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Vanishing Paper in Higher Education

Christopher Conway has a thoughtful essay at Inside Higher Ed on the seemingly inevitable trend towards
digital text consumption
:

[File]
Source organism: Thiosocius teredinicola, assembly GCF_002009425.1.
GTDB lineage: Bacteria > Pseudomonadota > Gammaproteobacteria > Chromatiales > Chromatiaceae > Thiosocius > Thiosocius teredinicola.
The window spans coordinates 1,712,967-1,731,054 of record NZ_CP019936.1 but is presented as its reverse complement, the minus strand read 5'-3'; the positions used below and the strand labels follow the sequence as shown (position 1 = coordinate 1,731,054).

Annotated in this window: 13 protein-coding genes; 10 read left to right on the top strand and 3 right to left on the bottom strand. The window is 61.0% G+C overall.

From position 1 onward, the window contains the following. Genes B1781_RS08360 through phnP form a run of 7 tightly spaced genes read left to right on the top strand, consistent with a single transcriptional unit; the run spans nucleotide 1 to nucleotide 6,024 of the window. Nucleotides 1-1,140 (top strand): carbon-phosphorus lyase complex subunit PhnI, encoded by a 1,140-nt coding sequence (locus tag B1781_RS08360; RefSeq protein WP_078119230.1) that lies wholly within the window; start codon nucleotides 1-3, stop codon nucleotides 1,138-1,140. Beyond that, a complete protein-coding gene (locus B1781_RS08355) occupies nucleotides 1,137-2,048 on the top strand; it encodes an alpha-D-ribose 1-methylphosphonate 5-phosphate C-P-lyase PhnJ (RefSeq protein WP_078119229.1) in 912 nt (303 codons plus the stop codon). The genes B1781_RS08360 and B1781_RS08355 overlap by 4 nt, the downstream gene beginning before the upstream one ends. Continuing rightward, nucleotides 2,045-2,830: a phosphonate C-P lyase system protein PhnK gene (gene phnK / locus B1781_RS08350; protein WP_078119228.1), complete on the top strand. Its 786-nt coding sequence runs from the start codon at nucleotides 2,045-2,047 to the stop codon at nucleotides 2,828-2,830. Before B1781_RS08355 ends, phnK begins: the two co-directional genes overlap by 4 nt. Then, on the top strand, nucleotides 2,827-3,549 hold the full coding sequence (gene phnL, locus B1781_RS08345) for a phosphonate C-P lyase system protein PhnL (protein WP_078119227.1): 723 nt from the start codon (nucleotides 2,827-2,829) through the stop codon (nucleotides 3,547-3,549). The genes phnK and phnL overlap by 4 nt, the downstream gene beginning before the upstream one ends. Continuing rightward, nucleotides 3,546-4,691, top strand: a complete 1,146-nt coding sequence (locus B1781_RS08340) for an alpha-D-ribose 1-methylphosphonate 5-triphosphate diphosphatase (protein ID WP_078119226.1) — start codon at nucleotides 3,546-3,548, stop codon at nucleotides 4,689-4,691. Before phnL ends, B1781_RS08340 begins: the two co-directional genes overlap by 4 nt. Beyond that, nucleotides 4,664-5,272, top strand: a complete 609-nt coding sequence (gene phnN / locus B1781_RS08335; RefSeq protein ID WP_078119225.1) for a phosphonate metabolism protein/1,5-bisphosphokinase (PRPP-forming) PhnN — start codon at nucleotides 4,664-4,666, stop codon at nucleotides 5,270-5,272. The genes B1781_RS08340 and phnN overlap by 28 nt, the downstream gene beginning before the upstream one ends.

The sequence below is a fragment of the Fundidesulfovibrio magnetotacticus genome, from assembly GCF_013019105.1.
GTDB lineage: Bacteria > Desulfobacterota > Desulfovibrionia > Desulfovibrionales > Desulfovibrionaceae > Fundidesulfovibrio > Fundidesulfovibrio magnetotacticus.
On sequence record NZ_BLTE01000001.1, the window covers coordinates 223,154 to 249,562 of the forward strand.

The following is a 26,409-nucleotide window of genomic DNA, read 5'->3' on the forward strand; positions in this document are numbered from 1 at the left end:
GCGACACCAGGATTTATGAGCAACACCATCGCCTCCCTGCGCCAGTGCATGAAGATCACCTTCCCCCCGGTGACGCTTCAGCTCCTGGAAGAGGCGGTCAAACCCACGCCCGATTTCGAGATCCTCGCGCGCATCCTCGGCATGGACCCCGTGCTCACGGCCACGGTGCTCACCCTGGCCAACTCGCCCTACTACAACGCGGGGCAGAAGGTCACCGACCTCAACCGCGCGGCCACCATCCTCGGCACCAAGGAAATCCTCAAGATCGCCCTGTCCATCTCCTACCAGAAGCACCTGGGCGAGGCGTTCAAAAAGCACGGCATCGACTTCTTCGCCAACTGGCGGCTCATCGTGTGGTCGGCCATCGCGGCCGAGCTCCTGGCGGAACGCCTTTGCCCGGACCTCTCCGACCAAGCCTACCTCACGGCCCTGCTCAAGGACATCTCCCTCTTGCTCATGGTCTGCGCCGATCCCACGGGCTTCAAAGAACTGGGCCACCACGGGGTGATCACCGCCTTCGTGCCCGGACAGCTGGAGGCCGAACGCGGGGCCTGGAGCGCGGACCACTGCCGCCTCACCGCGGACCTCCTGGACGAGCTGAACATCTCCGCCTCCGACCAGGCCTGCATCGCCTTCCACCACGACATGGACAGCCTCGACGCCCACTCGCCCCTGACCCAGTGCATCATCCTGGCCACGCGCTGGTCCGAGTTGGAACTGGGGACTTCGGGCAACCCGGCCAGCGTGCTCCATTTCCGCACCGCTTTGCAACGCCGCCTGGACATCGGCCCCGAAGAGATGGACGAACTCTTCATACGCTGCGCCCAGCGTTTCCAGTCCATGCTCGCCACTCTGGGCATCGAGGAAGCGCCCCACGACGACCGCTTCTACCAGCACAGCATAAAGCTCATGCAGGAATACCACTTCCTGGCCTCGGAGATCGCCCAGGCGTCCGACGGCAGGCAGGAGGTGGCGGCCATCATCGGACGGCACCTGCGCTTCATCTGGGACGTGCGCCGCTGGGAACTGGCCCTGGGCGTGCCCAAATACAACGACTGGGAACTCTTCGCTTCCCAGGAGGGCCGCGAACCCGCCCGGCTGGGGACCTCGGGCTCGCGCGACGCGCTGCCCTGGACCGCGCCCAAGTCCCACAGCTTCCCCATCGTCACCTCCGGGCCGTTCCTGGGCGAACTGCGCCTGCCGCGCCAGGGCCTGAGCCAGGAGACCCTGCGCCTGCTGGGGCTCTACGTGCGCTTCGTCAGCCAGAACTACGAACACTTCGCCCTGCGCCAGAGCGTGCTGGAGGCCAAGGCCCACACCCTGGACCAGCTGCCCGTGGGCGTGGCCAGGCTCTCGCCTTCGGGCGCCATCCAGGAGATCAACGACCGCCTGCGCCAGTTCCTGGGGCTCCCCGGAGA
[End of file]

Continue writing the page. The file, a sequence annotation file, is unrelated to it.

It is becoming increasingly easier to put together affordable ‘readers’ or anthologies culled from existing print material without bypassing rights and fees and without overloading students with unnecessary expense. If this wave of the future takes hold and becomes the new standard in textbook publishing, I think it will be good for all parties involved. But what about the paper-and-binding book? Say you are teaching David Copperfield by Charles Dickens and you had a choice between an excellent paper-and-binding edition by a major academic press, with useful footnotes and front matter, and an electronic edition that students could download to their handy e-book readers, along with selected secondary articles you have selected for them to read? What if their e-book readers had a stylus and/or a network that enabled the class to annotate those assigned texts, and share them over the class network? I don’t think anyone’s nostalgia for paper-and-binding can replace the pedagogical value of my not-so-fanciful or far-fetched e-book scenario.”

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